Looking to send your study productivity soaring? Look no further than the Pomodoro method: a powerful technique to stay motivated, avoid distraction, and get more done.
Francesco Cirillo is widely credited with coming up with the “Pomodoro method” concept in the late ‘80s, while he was a University student. In 2006, after a life spent helping students get the most out of the technique, he wrote a “bible” containing all his best-practice tips and for getting the most out of his Pomodoro study method.
Francesco’s original “bible” is a great read, but at 45 pages, it’s hefty – so here’s the TL;DR summary for your convenience. Whether you’re brand new to the Pomodoro method or a seasoned pro looking to take your skills to the next level, we’ve got you covered.
What is the Pomodoro technique for studying?
At its simplest:
You set a timer for a short, intense burst of work – say 25 minutes. This block of work is called a “Pomodoro”.
When the timer rings, you stop work and take a break – say 5-10 minutes.
Then you rest the timer and do it again.
The benefits of working in intense, timed bursts separated by breaks includes:
- Better motivation: bolster determination to achieve your goals by having an external motivator (the ticking clock) to get you fired up.
- Enhance focus and concentration, encouraging you to cut out interruptions and stay on task.
- Strengthen your determination to keep on trying even when you don’t feel like it, or the work is tough, because you can’t quite while the timer is ticking.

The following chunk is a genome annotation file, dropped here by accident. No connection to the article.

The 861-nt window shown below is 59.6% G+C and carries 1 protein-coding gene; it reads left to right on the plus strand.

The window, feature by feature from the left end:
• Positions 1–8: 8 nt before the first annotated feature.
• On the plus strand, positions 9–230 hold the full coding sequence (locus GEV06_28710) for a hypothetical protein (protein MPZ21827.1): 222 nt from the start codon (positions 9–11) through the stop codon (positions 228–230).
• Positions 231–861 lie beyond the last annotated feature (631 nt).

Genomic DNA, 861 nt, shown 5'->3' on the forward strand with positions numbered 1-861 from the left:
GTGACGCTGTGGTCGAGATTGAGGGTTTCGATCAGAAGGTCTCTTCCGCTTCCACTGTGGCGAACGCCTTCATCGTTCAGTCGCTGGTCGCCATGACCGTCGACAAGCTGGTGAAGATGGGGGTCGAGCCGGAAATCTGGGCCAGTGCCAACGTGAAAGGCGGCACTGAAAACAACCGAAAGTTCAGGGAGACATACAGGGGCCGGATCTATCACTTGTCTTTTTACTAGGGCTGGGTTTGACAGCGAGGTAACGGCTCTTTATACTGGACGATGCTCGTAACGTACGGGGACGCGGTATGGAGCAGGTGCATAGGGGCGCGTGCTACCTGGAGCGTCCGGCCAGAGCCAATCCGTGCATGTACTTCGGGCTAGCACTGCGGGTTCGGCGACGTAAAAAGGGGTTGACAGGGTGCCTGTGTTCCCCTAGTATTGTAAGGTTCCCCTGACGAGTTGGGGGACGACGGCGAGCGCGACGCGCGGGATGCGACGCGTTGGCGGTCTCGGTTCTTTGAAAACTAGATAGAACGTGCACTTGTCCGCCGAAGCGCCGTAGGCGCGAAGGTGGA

- Higher levels of energy and intensity because of the mild time-pressure, with breaks serving as opportunities to pause and refresh before going again.
Does the Pomodoro study method work?
I suspect it’s not for everyone. But for the rest of us, I believe it’s one of the most powerful ways to get more done in the same amount of time.
The scientific evidence on how well Pomodoro works is still at a relatively early stage, but recent research tested the effect of the Pomodoro method on software developers, and found the technique “dramatically” increased productivity as a result of fewer distractions.
I’ve also seen some fascinating anecdotal evidence for the positive impact of Pomodoro on writing or studying type tasks. For example the golf writer Lois Talagrand found a 60% improvement in the number of words he could write per hour when he used Pomodoro – up from 567 to 905 words per hour.
For more Pomodoro success stories, check out this collection of 32 tales from people that have used Pomodoro (scroll down enough, you might even spot me in there!).
How to use the Pomodoro technique for studying
Here are 8 things you need to know to start using the Pomodoro method of studying today.
1. How long to make Pomodoros?
“Pomodoros” are the individual blocks of work. Aim for a 20 – 35 minute session, 40 minutes at the most.
After a career spent training people to use the Pomodoro method, Francesco Cirillo reckons most people find 30 minutes best – find what works best for you with a little experimentation.
2. How long to make the breaks within a set?
Aim for 5-10 minutes between Pomodoros. Perhaps allow yourself a little longer if you’re tired.
As a bonus tip: try to avoid distraction during your break to maintain your ability to focus when you get back to your work. That means avoiding checking your phone or turning on the TV if you can help it: instead, try going for a short walk, making a cup of tea, looking out of the window and taking in the beautiful details of a tree or flower, or doing a few press-ups.
3. How long to make the breaks between sets?